5th Amendment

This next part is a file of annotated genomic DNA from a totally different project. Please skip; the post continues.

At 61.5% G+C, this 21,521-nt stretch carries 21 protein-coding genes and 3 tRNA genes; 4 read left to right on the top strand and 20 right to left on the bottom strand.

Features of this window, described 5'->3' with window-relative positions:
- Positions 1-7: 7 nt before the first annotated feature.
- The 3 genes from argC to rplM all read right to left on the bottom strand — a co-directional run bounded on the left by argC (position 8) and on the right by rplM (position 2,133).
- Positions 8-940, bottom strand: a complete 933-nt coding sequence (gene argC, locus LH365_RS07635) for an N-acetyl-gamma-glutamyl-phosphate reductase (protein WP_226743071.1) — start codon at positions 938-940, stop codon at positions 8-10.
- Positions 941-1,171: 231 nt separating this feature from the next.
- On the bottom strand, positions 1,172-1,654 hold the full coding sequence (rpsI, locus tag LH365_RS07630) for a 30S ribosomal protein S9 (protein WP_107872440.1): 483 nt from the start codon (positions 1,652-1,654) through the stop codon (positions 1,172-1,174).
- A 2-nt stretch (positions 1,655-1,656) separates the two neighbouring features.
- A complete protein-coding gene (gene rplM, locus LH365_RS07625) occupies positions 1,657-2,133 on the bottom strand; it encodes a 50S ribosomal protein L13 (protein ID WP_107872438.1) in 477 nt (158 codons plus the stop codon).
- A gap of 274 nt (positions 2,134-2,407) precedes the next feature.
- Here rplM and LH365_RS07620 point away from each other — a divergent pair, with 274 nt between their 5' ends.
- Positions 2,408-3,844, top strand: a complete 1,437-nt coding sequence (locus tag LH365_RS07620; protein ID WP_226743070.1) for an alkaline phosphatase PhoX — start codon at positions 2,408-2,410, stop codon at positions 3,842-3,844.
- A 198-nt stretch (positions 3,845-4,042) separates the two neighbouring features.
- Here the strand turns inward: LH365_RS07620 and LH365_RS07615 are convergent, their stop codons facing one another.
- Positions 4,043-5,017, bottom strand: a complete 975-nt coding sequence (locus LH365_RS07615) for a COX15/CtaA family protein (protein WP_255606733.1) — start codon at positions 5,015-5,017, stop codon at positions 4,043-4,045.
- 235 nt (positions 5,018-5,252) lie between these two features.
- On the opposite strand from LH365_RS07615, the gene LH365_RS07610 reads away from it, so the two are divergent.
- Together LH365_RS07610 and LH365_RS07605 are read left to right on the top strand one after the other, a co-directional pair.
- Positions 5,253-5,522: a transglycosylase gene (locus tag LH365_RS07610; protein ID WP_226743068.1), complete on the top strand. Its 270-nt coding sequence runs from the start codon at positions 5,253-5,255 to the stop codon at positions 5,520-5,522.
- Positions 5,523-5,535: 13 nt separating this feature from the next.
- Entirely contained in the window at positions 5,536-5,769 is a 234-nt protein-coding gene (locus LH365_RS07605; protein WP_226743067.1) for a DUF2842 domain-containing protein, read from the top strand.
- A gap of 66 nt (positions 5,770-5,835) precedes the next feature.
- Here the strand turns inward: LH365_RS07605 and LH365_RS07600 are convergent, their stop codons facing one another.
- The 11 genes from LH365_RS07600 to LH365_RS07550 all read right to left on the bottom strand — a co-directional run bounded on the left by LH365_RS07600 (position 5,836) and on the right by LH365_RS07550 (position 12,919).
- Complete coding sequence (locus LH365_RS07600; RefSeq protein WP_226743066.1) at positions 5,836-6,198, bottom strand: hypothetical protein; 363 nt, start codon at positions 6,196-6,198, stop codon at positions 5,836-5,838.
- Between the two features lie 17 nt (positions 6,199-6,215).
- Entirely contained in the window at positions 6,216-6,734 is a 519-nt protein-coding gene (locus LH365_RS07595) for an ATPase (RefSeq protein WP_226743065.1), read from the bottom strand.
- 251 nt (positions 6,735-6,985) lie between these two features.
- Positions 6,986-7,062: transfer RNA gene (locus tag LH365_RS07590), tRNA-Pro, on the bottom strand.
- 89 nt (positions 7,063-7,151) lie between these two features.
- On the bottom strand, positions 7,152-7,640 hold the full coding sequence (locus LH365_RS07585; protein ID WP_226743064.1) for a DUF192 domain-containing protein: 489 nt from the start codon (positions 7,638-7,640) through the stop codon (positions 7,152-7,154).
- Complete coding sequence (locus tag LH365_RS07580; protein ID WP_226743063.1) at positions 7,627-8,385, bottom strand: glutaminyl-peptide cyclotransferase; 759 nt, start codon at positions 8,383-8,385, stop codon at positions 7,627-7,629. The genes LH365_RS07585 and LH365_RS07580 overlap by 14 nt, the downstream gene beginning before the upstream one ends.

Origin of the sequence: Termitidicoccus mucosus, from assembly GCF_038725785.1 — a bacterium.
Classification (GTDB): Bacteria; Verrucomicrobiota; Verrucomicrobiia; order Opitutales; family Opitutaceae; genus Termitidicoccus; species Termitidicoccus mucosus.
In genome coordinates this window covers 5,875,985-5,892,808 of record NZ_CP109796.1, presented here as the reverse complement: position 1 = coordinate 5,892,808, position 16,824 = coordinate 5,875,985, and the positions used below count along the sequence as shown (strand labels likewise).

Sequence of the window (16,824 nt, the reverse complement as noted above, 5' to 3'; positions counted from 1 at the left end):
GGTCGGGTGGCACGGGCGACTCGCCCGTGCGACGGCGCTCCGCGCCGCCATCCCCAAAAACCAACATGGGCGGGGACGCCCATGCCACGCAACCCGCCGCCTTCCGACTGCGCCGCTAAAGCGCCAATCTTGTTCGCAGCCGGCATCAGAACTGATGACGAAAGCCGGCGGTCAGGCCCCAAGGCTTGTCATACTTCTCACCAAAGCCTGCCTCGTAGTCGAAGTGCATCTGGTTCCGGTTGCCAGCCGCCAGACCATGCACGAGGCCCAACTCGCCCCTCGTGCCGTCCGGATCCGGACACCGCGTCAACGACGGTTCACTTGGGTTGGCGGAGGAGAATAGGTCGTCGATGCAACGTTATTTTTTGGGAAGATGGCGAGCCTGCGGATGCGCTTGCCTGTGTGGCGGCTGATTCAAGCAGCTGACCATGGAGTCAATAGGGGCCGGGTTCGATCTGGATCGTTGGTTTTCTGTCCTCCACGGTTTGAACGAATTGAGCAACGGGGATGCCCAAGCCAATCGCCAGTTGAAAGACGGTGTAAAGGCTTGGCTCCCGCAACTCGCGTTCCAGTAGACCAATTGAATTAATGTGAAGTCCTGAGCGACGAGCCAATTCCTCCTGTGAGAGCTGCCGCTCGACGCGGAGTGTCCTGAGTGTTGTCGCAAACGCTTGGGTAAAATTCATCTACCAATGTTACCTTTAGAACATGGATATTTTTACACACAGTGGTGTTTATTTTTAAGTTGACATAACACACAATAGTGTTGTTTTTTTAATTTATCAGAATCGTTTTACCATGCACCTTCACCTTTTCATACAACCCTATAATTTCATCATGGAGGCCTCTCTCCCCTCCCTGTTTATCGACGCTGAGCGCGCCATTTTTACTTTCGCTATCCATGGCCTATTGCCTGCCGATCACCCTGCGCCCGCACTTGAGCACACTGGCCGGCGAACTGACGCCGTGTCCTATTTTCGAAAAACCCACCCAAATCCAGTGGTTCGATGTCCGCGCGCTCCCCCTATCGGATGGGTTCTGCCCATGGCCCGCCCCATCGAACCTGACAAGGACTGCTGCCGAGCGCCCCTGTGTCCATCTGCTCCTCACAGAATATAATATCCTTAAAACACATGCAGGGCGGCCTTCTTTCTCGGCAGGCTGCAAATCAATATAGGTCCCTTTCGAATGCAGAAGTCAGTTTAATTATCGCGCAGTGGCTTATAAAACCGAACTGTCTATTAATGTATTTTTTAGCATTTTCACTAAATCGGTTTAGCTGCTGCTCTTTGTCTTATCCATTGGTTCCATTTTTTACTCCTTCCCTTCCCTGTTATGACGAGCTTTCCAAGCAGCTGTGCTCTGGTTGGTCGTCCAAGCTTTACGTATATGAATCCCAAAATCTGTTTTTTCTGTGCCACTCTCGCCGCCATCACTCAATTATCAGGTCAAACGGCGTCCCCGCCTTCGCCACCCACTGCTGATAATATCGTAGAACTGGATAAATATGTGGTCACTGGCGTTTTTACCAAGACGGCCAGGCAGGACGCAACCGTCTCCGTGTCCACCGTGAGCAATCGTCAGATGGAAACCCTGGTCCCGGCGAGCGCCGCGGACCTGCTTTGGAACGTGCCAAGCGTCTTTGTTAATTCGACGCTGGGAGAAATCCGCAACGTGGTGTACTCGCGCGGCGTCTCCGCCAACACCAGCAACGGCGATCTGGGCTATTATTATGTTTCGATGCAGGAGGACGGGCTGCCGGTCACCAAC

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Jamie Payne Ms. Davenport March 2, 2010 G Period Miranda v. Arizona (1966) Ernesto Miranda had been living a somewhat poverish life in Phoenix,Arizona in the year of 1963. A woman had been kidnapped and raped. After she reported to the police, there had been a line up and she was able to identify Mr. Miranda. He was therefore arrested, charged with the two horrendous crimes, and questioned by police for an estimate of two hours. The officers who had been questioning Miranda had failed to inform him of his 5thamendment right which had protected him against self incrimination. During his interrogation, Miranda had written his confession to kidnapping and raping the young woman. His statement had also said he was aware of his rights so of course during his trial the prosecution had used his confession to get a conviction and put him away for 20 to 30 years for each count. Ernesto had appealed his case to the Arizona Supreme Court. Heand his attorney had argued that his confession was far from valid seeing as he had not been informed of his rights and that he hadn’t had an attorney present during his questioning. The officers who questioned him had openly admitted that they did not explain Ernesto Miranda’s rights to him at any time from his arrest to his interrogation. The state had given a good argument in that Miranda had been convicted of crime in his past years so that he clearly knew his rights. Because of this the Supreme Court of Arizona had denied the appeal to Ernesto and his conviction was not dropped. Before seeing the ruling of this case I had hoped that Ernesto Miranda would not be released from prison because of the violation of his Fifth Amendment right because he was clearly guilty. Not only did the woman he had taken advantage of identify him in the lineup, but the fact that he had been previously arrested simply gave it away he…...

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